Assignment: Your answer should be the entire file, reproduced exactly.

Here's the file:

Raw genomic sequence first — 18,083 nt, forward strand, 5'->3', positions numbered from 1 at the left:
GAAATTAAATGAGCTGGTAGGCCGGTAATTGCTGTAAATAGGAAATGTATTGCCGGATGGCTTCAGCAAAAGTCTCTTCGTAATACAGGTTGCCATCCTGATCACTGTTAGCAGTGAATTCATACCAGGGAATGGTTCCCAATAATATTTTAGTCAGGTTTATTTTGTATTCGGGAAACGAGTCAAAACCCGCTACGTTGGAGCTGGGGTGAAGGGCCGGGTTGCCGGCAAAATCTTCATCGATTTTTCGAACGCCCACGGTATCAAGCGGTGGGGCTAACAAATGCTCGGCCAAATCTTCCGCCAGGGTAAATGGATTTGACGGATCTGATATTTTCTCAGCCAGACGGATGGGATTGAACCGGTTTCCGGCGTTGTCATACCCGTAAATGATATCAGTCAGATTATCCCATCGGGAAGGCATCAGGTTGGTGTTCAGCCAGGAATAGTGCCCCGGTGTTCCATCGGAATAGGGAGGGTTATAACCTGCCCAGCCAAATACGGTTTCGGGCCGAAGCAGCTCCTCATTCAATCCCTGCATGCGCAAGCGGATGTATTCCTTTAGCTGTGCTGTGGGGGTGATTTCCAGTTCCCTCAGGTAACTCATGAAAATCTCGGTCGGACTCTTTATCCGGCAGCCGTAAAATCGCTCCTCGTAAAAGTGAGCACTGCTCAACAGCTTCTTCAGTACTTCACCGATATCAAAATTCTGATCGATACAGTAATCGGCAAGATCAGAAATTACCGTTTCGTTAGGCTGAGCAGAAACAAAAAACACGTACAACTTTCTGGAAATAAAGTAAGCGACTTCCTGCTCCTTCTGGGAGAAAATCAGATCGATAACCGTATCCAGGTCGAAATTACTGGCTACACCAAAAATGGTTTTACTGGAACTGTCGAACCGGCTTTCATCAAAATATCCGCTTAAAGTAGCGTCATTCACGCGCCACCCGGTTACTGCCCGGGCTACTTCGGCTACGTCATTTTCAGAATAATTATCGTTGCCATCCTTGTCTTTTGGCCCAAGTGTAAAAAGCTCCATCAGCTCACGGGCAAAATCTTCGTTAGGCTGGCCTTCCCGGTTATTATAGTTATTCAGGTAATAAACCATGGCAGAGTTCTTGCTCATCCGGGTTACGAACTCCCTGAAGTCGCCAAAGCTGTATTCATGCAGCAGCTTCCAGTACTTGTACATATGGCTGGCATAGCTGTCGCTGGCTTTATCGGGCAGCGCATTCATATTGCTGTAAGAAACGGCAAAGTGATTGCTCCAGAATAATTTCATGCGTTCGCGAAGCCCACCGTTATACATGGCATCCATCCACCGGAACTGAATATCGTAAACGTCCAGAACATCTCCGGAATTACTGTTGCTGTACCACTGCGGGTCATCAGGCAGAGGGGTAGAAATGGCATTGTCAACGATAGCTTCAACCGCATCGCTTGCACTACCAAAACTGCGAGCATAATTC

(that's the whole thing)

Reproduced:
Raw genomic sequence first — 18,083 nt, forward strand, 5'->3', positions numbered from 1 at the left:
GAAATTAAATGAGCTGGTAGGCCGGTAATTGCTGTAAATAGGAAATGTATTGCCGGATGGCTTCAGCAAAAGTCTCTTCGTAATACAGGTTGCCATCCTGATCACTGTTAGCAGTGAATTCATACCAGGGAATGGTTCCCAATAATATTTTAGTCAGGTTTATTTTGTATTCGGGAAACGAGTCAAAACCCGCTACGTTGGAGCTGGGGTGAAGGGCCGGGTTGCCGGCAAAATCTTCATCGATTTTTCGAACGCCCACGGTATCAAGCGGTGGGGCTAACAAATGCTCGGCCAAATCTTCCGCCAGGGTAAATGGATTTGACGGATCTGATATTTTCTCAGCCAGACGGATGGGATTGAACCGGTTTCCGGCGTTGTCATACCCGTAAATGATATCAGTCAGATTATCCCATCGGGAAGGCATCAGGTTGGTGTTCAGCCAGGAATAGTGCCCCGGTGTTCCATCGGAATAGGGAGGGTTATAACCTGCCCAGCCAAATACGGTTTCGGGCCGAAGCAGCTCCTCATTCAATCCCTGCATGCGCAAGCGGATGTATTCCTTTAGCTGTGCTGTGGGGGTGATTTCCAGTTCCCTCAGGTAACTCATGAAAATCTCGGTCGGACTCTTTATCCGGCAGCCGTAAAATCGCTCCTCGTAAAAGTGAGCACTGCTCAACAGCTTCTTCAGTACTTCACCGATATCAAAATTCTGATCGATACAGTAATCGGCAAGATCAGAAATTACCGTTTCGTTAGGCTGAGCAGAAACAAAAAACACGTACAACTTTCTGGAAATAAAGTAAGCGACTTCCTGCTCCTTCTGGGAGAAAATCAGATCGATAACCGTATCCAGGTCGAAATTACTGGCTACACCAAAAATGGTTTTACTGGAACTGTCGAACCGGCTTTCATCAAAATATCCGCTTAAAGTAGCGTCATTCACGCGCCACCCGGTTACTGCCCGGGCTACTTCGGCTACGTCATTTTCAGAATAATTATCGTTGCCATCCTTGTCTTTTGGCCCAAGTGTAAAAAGCTCCATCAGCTCACGGGCAAAATCTTCGTTAGGCTGGCCTTCCCGGTTATTATAGTTATTCAGGTAATAAACCATGGCAGAGTTCTTGCTCATCCGGGTTACGAACTCCCTGAAGTCGCCAAAGCTGTATTCATGCAGCAGCTTCCAGTACTTGTACATATGGCTGGCATAGCTGTCGCTGGCTTTATCGGGCAGCGCATTCATATTGCTGTAAGAAACGGCAAAGTGATTGCTCCAGAATAATTTCATGCGTTCGCGAAGCCCACCGTTATACATGGCATCCATCCACCGGAACTGAATATCGTAAACGTCCAGAACATCTCCGGAATTACTGTTGCTGTACCACTGCGGGTCATCAGGCAGAGGGGTAGAAATGGCATTGTCAACGATAGCTTCAACCGCATCGCTTGCACTACCAAAACTGCGAGCATAATTC